For patients, that means less time with doctors and less personalized care. You are a number in a giant database controlled by people who can raise their rates every year if you get sick. For doctors, this means less time serving patients and more time slaving away at administrative tasks?—?asking for permission from insurance companies for treatments (prior authorization), categorizing every action in a complex insurance schema to request reimbursement, and justifying their position when the pushback comes. This adds to the stress of an already stressful job: one doctor commits suicide in the U.S. every day, contributing to the highest suicide rate of any profession. In less extreme cases, doctors just work harder, fighting despair, and wondering when large corporations became more important than the patients they have always aspired to serve.
I watched this happen to my parents, and I’m angry. I know the pain of healthcare as a patient too. That’s part of why I started Decent. But the issue goes deeper than one family. The core incentives in the current healthcare system are working against you and your health. And to paraphrase the great Charlie Munger, the outcomes won’t change until the incentives do.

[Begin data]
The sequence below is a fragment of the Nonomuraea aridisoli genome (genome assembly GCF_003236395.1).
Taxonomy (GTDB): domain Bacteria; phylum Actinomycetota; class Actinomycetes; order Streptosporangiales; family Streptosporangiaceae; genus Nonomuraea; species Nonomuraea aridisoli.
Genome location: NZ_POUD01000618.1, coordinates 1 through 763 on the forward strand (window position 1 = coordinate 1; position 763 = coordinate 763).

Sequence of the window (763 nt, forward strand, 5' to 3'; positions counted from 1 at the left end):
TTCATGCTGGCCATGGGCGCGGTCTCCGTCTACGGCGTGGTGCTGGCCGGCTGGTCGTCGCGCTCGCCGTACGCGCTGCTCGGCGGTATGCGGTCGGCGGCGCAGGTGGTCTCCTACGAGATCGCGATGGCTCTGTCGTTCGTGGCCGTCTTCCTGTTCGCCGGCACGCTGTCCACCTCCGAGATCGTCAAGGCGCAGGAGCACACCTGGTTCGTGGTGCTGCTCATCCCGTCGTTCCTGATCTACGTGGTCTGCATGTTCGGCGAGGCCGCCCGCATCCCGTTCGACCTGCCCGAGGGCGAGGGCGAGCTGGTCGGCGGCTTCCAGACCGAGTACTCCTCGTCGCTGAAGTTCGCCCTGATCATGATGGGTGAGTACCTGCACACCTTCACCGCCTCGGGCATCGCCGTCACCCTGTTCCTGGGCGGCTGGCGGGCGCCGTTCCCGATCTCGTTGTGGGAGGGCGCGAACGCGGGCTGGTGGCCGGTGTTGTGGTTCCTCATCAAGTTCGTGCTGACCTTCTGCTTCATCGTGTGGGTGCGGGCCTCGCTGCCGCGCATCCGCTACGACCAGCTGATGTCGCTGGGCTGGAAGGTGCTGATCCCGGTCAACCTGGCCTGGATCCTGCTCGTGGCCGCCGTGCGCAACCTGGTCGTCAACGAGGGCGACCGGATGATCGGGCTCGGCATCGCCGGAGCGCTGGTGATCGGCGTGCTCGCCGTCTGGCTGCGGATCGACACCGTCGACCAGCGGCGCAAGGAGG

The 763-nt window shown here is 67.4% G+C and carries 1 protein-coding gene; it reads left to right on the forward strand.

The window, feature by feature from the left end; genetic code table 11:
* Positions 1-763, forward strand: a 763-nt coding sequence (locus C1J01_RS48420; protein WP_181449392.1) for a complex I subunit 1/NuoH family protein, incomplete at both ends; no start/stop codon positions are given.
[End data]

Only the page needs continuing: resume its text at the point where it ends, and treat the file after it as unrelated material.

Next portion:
Direct Primary Care treats the cause, not the symptom.
Direct Primary Care (DPC) is a fast-growing value-based alternative to the fee-for-service model that dominates healthcare today. Every practice is a bit different, but as a member, you typically pay a flat fee ($50 to $150 per month) for access to a concierge-style clinic that covers all of your primary care. You get unlimited extended monthly visits with the same doctor, with no extra charges or hidden fees. Same or next-day appointments and telemedicine (video calls) are available, along with 24/7 phone, texting, and email support for your health questions. Your doctor manages all of your care, including referrals to specialists and guided care in the case of surgeries or procedures needed outside the clinic. The clinic schedules any needed surgeries and your doctor manages pre-op and post-op care to ensure that you get your questions answered. Many types of routine lab work, like blood testing or strep throat cultures, are offered for free, along with preventative treatments like routine physicals and flu shots.
DPC works better for the patient and the doctor.